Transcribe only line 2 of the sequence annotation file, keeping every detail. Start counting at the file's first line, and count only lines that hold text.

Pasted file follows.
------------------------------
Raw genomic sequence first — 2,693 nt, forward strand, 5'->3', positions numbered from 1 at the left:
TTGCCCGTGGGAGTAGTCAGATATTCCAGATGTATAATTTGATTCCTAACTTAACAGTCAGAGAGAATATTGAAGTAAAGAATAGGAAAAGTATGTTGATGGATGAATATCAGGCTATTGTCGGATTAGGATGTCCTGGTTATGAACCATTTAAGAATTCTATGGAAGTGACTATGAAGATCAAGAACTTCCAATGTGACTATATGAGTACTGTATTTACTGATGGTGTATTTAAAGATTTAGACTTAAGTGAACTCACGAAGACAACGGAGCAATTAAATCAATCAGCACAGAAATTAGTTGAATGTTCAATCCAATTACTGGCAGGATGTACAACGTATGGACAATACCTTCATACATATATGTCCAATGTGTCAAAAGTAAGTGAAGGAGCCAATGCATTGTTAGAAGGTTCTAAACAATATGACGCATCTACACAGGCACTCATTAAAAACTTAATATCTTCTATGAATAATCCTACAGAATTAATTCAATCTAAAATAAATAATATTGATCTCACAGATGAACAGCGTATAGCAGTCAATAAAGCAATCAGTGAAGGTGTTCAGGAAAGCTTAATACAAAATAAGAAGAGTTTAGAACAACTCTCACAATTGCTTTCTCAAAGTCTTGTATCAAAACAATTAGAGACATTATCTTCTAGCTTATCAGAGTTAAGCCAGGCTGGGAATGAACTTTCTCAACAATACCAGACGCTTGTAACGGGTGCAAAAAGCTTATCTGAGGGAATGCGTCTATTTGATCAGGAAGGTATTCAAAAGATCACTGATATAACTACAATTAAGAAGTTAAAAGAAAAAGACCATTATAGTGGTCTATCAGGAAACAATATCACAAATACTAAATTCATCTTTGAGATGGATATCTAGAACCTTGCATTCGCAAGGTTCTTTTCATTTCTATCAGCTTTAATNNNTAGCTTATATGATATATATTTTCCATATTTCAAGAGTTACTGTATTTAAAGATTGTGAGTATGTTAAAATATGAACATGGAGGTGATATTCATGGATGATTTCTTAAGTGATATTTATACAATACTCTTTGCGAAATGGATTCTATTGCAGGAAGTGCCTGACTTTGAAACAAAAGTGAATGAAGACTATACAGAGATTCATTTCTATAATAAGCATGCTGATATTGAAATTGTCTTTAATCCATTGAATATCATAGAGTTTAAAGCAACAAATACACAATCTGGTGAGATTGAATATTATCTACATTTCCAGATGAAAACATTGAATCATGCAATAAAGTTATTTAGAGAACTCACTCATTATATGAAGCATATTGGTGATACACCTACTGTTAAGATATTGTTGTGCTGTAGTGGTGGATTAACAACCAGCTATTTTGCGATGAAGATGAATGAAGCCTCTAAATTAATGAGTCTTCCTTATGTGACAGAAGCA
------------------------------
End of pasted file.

TTGCCCGTGGGAGTAGTCAGATATTCCAGATGTATAATTTGATTCCTAACTTAACAGTCAGAGAGAATATTGAAGTAAAGAATAGGAAAAGTATGTTGATGGATGAATATCAGGCTATTGTCGGATTAGGATGTCCTGGTTATGAACCATTTAAGAATTCTATGGAAGTGACTATGAAGATCAAGAACTTCCAATGTGACTATATGAGTACTGTATTTACTGATGGTGTATTTAAAGATTTAGACTTAAGTGAACTCACGAAGACAACGGAGCAATTAAATCAATCAGCACAGAAATTAGTTGAATGTTCAATCCAATTACTGGCAGGATGTACAACGTATGGACAATACCTTCATACATATATGTCCAATGTGTCAAAAGTAAGTGAAGGAGCCAATGCATTGTTAGAAGGTTCTAAACAATATGACGCATCTACACAGGCACTCATTAAAAACTTAATATCTTCTATGAATAATCCTACAGAATTAATTCAATCTAAAATAAATAATATTGATCTCACAGATGAACAGCGTATAGCAGTCAATAAAGCAATCAGTGAAGGTGTTCAGGAAAGCTTAATACAAAATAAGAAGAGTTTAGAACAACTCTCACAATTGCTTTCTCAAAGTCTTGTATCAAAACAATTAGAGACATTATCTTCTAGCTTATCAGAGTTAAGCCAGGCTGGGAATGAACTTTCTCAACAATACCAGACGCTTGTAACGGGTGCAAAAAGCTTATCTGAGGGAATGCGTCTATTTGATCAGGAAGGTATTCAAAAGATCACTGATATAACTACAATTAAGAAGTTAAAAGAAAAAGACCATTATAGTGGTCTATCAGGAAACAATATCACAAATACTAAATTCATCTTTGAGATGGATATCTAGAACCTTGCATTCGCAAGGTTCTTTTCATTTCTATCAGCTTTAATNNNTAGCTTATATGATATATATTTTCCATATTTCAAGAGTTACTGTATTTAAAGATTGTGAGTATGTTAAAATATGAACATGGAGGTGATATTCATGGATGATTTCTTAAGTGATATTTATACAATACTCTTTGCGAAATGGATTCTATTGCAGGAAGTGCCTGACTTTGAAACAAAAGTGAATGAAGACTATACAGAGATTCATTTCTATAATAAGCATGCTGATATTGAAATTGTCTTTAATCCATTGAATATCATAGAGTTTAAAGCAACAAATACACAATCTGGTGAGATTGAATATTATCTACATTTCCAGATGAAAACATTGAATCATGCAATAAAGTTATTTAGAGAACTCACTCATTATATGAAGCATATTGGTGATACACCTACTGTTAAGATATTGTTGTGCTGTAGTGGTGGATTAACAACCAGCTATTTTGCGATGAAGATGAATGAAGCCTCTAAATTAATGAGTCTTCCTTATGTGACAGAAGCA